Yesterday a comment by Richard Denniss in the AFR caught my eye:
“The No. 1 issue is: why has competition spectacularly failed in the banking sector. We don’t have a competitive banking system. We have an oligopoly,” says [Richard] Denniss, noting that the major lenders account for 90 per cent of the mortgage market. The lack of competition effectively puts a tax on financial products sold to consumers and small businesses, enabling the big banks to generate “super normal” profits, he says.
The argument that the Australian banking sector is not competitive is a progressive staple. The thing is that the empirical evidence simply doesn’t support that view.
A few years ago I made a submission to the Senate on this point – and posted on the issue – but it is well worth revisiting.
One way of evaluating competition in an industry is to make use of the well-known Structure-Conduct-Performance (SCP) model. This approach works on the principle that the structure of the industry (either concentrated or diffuse) leads to conduct (either monopolistic or competitive) which in turn leads to performance (monopoly profits or normal competitive returns). The SCP approach has been criticised by economists such as Harold Demsetz, nonetheless the approach itself is widely used and appears to be intuitively attractive to non-economists.
Jacob Bikker and Jaap Bos (2008) have investigated the SCP approach in a massive analysis of 7,266 banks across 46 countries spanning 1996 – 2005. Their Australian sample includes 36 financial institutions. In their analysis they make use of the well-known Herfindahl-Hirshman Index and various concentration ratios (in the empirical test of the SCP approach they employ a top-three bank concentration ratio). They are able to find no statistically significant relationship between concentration and profitability for Australia (pg. 87) and no statistically significant relationship between the Herfindahl-Hirshman Index and profitability for Australia (pg. 88). They interpret this result as follows, ‘for most countries the impact of market structure on performance is limited’.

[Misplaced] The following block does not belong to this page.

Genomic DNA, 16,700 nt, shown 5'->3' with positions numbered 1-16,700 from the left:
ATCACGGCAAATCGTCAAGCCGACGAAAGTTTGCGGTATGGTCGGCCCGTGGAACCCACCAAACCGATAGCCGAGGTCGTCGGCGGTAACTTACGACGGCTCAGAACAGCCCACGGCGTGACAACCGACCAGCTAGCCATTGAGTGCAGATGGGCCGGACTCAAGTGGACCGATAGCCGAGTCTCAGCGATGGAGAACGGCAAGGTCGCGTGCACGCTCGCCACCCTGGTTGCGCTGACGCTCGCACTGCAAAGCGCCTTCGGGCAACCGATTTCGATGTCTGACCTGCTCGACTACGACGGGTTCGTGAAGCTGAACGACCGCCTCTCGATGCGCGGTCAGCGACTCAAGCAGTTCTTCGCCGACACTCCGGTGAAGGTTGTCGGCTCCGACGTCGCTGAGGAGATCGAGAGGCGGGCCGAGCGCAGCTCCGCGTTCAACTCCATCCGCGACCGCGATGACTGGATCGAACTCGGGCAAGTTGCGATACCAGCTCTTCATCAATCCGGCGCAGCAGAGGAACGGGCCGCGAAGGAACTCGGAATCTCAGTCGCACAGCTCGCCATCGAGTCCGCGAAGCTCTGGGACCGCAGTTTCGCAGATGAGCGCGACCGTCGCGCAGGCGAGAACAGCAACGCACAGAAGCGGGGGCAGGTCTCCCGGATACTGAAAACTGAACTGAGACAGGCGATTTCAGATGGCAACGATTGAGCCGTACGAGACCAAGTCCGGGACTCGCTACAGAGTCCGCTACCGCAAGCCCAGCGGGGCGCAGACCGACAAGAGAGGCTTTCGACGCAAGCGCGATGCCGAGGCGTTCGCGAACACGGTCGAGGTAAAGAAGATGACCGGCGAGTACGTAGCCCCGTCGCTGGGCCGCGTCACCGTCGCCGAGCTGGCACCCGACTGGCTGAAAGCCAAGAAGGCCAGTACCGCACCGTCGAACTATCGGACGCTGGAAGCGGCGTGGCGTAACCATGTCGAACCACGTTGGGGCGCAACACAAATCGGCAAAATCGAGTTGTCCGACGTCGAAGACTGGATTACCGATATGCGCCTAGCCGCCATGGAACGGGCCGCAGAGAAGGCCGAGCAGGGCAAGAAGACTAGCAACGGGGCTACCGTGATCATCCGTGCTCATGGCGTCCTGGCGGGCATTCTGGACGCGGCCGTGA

Of course, the argument at present is that the banking industry has become more concentrated and less competitive since the global financial crisis. To be sure it does appear that the banking sector is more concentrated and some smaller financial institutions are struggling in the current environment. It is instructive to examine what Australian regulators and public officials were saying about bank competition at the time the crisis first began and to compare that to what they say now. In particular what was reported to the 2008 House of Representatives Standing Committee on Economics Inquiry into Competition in the Banking and Non-Banking Sectors. At that time The Treasury argued
Notwithstanding the prominence of the five major banks in the Australian banking sector, there is evidence that the sector is contestable. Australian banking customers are served by a wide range of banking providers, including: 13 domestic banks; 12 building societies; 139 credit unions; and a subset of Australia’s 10 foreign bank subsidiaries, 31 foreign bank branches, and more than 100 non-ADI financial institutions. According to financial services research firm CANNEX, there are currently around: 140 providers of over 2,400 mortgage products; 70 providers of over 300 different credit cards; and 130 providers of over 2,400 different types of deposit accounts.
Similarly the RBA argued, ‘By international standards, Australian borrowers are offered a wide range of mortgage products and are able to choose from a large number of different loan types, with many of these offering more flexibility than is available in other countries.’
The view of both the RBA and the Treasury seems to indicate that the structure and conduct components of the SCP model do not suggest monopolistic behaviour.
Or for that matter oligopolistic behaviour and certainly no super normal profits.